Proposal to cut legislative pay stalls right out of the gate
A proposal to cut state legislators’ pay by 10 percent stalled as soon as it was raised Thursday.
The Compensation Commission for Elected State Officers and Judges, an obscure legislative advisory panel that typically meets only once or twice at the start of each, two-year legislative term, quickly dispatched the proposal, which came from one of its newest members.
Plainville Republican Justin Bernier, who lost this past fall’s 5th Congressional District contest to incumbent Democrat Chris Murphy, recommended the cut, calling it a good chance for the legislature to lead by example.
“The governor has made it clear there are going to be sacrifices,” Bernier said, referring to the “shared sacrifice” theme Gov. Dannel P. Malloy has cited frequently when referring to the solutions he will offer next month to close a projected $3.7 billion budget deficit for 2011-12.
That budget could include tax hikes, programmatic cuts, state employee wage and benefit concessions, public-sector job cuts – or more likely a combination of all, Bernier said. A 10 percent pay cut by all lawmakers “would be an important first step. It would send the right message.”
Legislators, who last received a raise in 2001, earn a base salary of $28,000, though more than half receive additional funds for holding leadership posts.
Total compensation is $32,241 for assistant leaders and committee chairmen, $34,446 for deputy leaders, $36,835 for the majority and minority leaders, and $38,689 for the House speaker and Senate president pro tempore.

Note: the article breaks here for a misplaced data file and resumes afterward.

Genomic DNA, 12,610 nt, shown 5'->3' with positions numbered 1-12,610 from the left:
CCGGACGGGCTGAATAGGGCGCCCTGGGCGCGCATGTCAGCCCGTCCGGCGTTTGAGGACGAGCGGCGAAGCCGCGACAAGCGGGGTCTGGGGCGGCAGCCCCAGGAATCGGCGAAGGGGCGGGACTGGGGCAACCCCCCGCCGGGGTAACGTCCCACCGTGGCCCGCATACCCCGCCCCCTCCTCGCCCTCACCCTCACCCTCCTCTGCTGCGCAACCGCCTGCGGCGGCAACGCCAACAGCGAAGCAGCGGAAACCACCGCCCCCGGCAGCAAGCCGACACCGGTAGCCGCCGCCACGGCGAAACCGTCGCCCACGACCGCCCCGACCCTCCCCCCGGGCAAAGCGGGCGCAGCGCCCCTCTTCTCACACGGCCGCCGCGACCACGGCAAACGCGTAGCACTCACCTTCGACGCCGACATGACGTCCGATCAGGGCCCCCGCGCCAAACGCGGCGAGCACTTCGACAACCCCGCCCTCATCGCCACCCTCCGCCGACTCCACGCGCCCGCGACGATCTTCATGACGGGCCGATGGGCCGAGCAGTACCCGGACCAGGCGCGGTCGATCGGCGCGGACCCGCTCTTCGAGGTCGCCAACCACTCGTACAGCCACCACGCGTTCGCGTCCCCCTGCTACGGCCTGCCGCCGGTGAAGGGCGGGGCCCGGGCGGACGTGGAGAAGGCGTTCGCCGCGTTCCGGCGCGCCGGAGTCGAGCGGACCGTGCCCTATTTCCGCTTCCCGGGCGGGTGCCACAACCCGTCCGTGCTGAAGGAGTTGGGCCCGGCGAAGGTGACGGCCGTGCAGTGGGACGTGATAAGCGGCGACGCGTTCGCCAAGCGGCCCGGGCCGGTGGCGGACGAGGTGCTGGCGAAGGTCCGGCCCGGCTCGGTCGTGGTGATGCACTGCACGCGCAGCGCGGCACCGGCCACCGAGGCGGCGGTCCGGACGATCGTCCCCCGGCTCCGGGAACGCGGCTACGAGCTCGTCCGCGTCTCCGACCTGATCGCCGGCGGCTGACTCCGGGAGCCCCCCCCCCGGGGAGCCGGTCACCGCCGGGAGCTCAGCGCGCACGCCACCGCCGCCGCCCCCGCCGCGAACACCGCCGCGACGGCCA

In addition, all representatives receive another $4,5o0 and all senators another $5,500 for miscellaneous expenses that do not have to be documented.
Bernier’s proposal was not seconded by any others on the 11-member commission, which is comprised of appointees by past governors and current legislative leaders.
Bloomfield attorney Lewis Rome, the panel’s chairman, said such a proposal only would weaken the group’s credibility by engaging in a partisan debate.
Majority Democrats in the legislature blocked Republican efforts to reduce legislative pay during the last legislative session.
“I’m not putting the pie in their face,” Rome said. “They know what their responsibility is.”
Senate Minority Leader John McKinney, R-Fairfield, who appointed Bernier to the compensation panel, added afterward that many in the private sector have forfeited far more than 10 percent of their pay, and warned that minority Republicans in the legislature may revisit the idea of a salary cut before the 2011 session ends in June.
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